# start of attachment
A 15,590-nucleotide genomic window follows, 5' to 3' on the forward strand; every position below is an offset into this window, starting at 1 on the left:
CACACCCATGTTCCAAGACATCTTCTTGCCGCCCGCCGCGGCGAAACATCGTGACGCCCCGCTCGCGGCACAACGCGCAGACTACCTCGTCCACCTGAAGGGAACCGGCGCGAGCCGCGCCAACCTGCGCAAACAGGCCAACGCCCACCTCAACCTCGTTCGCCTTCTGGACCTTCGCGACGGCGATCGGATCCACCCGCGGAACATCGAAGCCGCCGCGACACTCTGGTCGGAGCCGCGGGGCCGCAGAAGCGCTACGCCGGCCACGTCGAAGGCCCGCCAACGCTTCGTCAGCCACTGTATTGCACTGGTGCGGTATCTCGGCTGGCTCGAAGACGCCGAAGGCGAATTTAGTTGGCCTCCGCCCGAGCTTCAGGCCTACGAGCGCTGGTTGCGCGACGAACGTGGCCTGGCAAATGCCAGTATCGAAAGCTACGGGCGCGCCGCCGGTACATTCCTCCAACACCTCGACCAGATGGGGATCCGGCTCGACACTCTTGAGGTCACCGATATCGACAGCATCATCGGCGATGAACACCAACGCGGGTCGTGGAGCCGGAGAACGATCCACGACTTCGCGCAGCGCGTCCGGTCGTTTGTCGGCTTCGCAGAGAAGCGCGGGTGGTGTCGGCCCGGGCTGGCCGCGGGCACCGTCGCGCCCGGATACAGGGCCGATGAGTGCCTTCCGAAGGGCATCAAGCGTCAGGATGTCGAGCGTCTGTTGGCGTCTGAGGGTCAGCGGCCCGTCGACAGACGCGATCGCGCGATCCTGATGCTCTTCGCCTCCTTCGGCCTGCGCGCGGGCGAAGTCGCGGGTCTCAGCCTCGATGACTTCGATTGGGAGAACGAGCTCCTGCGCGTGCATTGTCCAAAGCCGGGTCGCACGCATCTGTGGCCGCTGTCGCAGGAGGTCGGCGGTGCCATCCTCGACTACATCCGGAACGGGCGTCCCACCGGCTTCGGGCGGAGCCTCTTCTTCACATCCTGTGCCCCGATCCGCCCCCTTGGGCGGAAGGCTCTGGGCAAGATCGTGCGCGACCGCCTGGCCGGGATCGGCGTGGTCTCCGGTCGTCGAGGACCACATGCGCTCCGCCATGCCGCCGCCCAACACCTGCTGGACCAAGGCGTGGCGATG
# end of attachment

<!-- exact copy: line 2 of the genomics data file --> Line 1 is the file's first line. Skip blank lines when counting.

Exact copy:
CACACCCATGTTCCAAGACATCTTCTTGCCGCCCGCCGCGGCGAAACATCGTGACGCCCCGCTCGCGGCACAACGCGCAGACTACCTCGTCCACCTGAAGGGAACCGGCGCGAGCCGCGCCAACCTGCGCAAACAGGCCAACGCCCACCTCAACCTCGTTCGCCTTCTGGACCTTCGCGACGGCGATCGGATCCACCCGCGGAACATCGAAGCCGCCGCGACACTCTGGTCGGAGCCGCGGGGCCGCAGAAGCGCTACGCCGGCCACGTCGAAGGCCCGCCAACGCTTCGTCAGCCACTGTATTGCACTGGTGCGGTATCTCGGCTGGCTCGAAGACGCCGAAGGCGAATTTAGTTGGCCTCCGCCCGAGCTTCAGGCCTACGAGCGCTGGTTGCGCGACGAACGTGGCCTGGCAAATGCCAGTATCGAAAGCTACGGGCGCGCCGCCGGTACATTCCTCCAACACCTCGACCAGATGGGGATCCGGCTCGACACTCTTGAGGTCACCGATATCGACAGCATCATCGGCGATGAACACCAACGCGGGTCGTGGAGCCGGAGAACGATCCACGACTTCGCGCAGCGCGTCCGGTCGTTTGTCGGCTTCGCAGAGAAGCGCGGGTGGTGTCGGCCCGGGCTGGCCGCGGGCACCGTCGCGCCCGGATACAGGGCCGATGAGTGCCTTCCGAAGGGCATCAAGCGTCAGGATGTCGAGCGTCTGTTGGCGTCTGAGGGTCAGCGGCCCGTCGACAGACGCGATCGCGCGATCCTGATGCTCTTCGCCTCCTTCGGCCTGCGCGCGGGCGAAGTCGCGGGTCTCAGCCTCGATGACTTCGATTGGGAGAACGAGCTCCTGCGCGTGCATTGTCCAAAGCCGGGTCGCACGCATCTGTGGCCGCTGTCGCAGGAGGTCGGCGGTGCCATCCTCGACTACATCCGGAACGGGCGTCCCACCGGCTTCGGGCGGAGCCTCTTCTTCACATCCTGTGCCCCGATCCGCCCCCTTGGGCGGAAGGCTCTGGGCAAGATCGTGCGCGACCGCCTGGCCGGGATCGGCGTGGTCTCCGGTCGTCGAGGACCACATGCGCTCCGCCATGCCGCCGCCCAACACCTGCTGGACCAAGGCGTGGCGATG